It’s the failure to recognize the legitimate (even if you think it’s misguided) opposition to the health plan per se — in the belief that it is NOT gonna be deficit-neutral, for starters, no way — that I find dishonest and politics as usual.  Racists should be IGNORED, not used as human shields.  All this talk of race is a DISTRACTION from that and those who treat it as anything else are guilty of helping to inflame it.  I even think the convenience of that could be one reason the backroom boys and girls of the Democratic party decided to elect him.

David:

Or, it could be repeatedly used as a smokescreen by far-right Republicans (or Whatevers) behind which to hide a determination to make him fail at the good he could really do — not because he’s black, but because he’s a Democrat.

I really do think in a weird way that the invocation of race as an issue is something that the right is encouraging, because they see it as drawing the scared to their side — regardless of how kooky the scared may be. After all, what does it matter who’s on your side, as long as there’s more of you than there are of them?

There’s nothing more cynical than a machine politician. Problem is, machines come in all colors. I don’t think Republicans are focused on the evils of a public option — where were they over most of the past quarter century, as this problem was getting worse and worse? W’s prescription benefit was the only attention health care really got from Republicans — until now. That they missed their chance to craft reform without a public option — especially after the 2002 mid-term elections — and to create a new era of fiscal responsibility, has now caused them to want to undermine, at all costs, the only, or best, hope we’ve had at some kind of reform, in our lifetime.

Now it’s not gonna happen — not in any meaningful way. And if it’s not meaningful, it means it won’t keep the problem from getting worse.

But of course, if it gets worse on a Democrat’s watch, that’s OK.

Me:

This is why the people in what’s so often called, with contempt, by both sides, “the mushy middle” should not be written off.  They’re the only ones who care more about getting something done that everyone can live with than about beating the other side.

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46 Comments

  1. PatHMV said,

    David’s advice as to how the President should have dealt with Rep. Wilson fails because the President himself had just finished labeling all of his critics as lying obstructionists. There’s not one serious criticism that the President dealt with seriously. He took the most over-blown complaints (almost all of which were intentional hyperbole designed to attract attention, not substitute for real debate) and treated them as the ONLY criticisms. Rather than look to what was actually underlying them (like the fact that the GOP complaint about illegal aliens has always been about the verification issue, and the GOP Congressmen, so far as I know, never said otherwise), he dismissed them as lies.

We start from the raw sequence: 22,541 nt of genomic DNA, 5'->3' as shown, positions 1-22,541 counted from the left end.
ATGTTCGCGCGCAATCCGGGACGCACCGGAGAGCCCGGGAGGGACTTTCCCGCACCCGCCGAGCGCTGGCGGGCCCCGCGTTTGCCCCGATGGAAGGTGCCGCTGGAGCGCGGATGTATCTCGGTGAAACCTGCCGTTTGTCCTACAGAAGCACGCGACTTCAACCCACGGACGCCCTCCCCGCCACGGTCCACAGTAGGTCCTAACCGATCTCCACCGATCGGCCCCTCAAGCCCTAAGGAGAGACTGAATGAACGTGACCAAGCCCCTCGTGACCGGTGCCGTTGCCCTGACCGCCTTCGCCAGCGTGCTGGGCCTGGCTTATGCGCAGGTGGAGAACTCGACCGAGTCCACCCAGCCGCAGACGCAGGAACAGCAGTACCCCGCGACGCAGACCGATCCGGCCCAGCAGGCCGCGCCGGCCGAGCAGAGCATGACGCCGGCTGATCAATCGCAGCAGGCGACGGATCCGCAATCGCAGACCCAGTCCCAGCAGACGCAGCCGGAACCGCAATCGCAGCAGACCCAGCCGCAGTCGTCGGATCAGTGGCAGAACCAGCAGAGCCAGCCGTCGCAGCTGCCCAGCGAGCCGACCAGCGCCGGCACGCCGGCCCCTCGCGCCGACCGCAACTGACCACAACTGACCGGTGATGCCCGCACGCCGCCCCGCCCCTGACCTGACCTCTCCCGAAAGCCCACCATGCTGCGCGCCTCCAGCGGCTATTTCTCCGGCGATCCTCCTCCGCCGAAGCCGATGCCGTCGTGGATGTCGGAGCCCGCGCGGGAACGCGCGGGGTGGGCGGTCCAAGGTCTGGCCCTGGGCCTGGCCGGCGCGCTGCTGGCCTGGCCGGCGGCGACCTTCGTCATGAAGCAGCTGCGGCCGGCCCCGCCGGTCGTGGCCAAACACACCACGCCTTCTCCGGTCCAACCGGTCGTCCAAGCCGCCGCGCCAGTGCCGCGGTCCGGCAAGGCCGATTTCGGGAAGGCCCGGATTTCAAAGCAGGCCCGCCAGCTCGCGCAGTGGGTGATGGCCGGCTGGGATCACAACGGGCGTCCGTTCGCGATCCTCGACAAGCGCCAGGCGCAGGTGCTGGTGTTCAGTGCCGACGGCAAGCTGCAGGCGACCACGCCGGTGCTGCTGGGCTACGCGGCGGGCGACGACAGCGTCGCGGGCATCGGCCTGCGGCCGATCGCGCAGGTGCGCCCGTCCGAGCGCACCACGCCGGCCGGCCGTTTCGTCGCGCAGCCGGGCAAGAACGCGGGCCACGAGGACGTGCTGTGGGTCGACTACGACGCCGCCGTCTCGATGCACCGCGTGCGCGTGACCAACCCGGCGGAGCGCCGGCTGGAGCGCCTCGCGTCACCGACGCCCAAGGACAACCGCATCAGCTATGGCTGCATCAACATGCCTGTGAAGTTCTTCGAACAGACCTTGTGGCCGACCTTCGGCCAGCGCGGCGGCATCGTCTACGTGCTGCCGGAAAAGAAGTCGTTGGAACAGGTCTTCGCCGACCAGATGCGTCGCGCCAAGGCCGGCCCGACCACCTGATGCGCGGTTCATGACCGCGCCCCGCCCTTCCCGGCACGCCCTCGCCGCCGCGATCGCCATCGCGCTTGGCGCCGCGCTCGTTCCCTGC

The President has the atrocious habit of saying things like “I won’t sign a bill which raised the deficit,” while not addressing inconvenient facts like the CBO’s estimate of how H3200 in its current form will massively increase the deficit. As best I can tell, he plans to get around that simply by declaring all of these costs to be “off budget.” There are indeed serious Republican proposals and serious Republican criticisms out there. More importantly, there are masses of folks out in the general public who have legitimate concerns about this bill, based on their own reading of the thing. If the President were actually interested in a serious debate, he could have addressed those concerns.

    Look, Dems, imagine this scenario. President Bush senses that the Patriot Act is in trouble. He gets ready to give a speech to the joint session in prime time to rescue it. He goes over to DailyKos and pulls up the comments thread, where he finds people claiming that the Patriot Act will: 1) allow the government to take away your child forever, without any due process, 2) authorize a CIA assassination team to take out anybody who says a critical word about the administration, and 3) lead to hidden microphones being placed in the bedroom of every single American citizen out there. Now, if the President spent his entire speech rebutting those points, would any of you think that appropriate or wise? Of course not.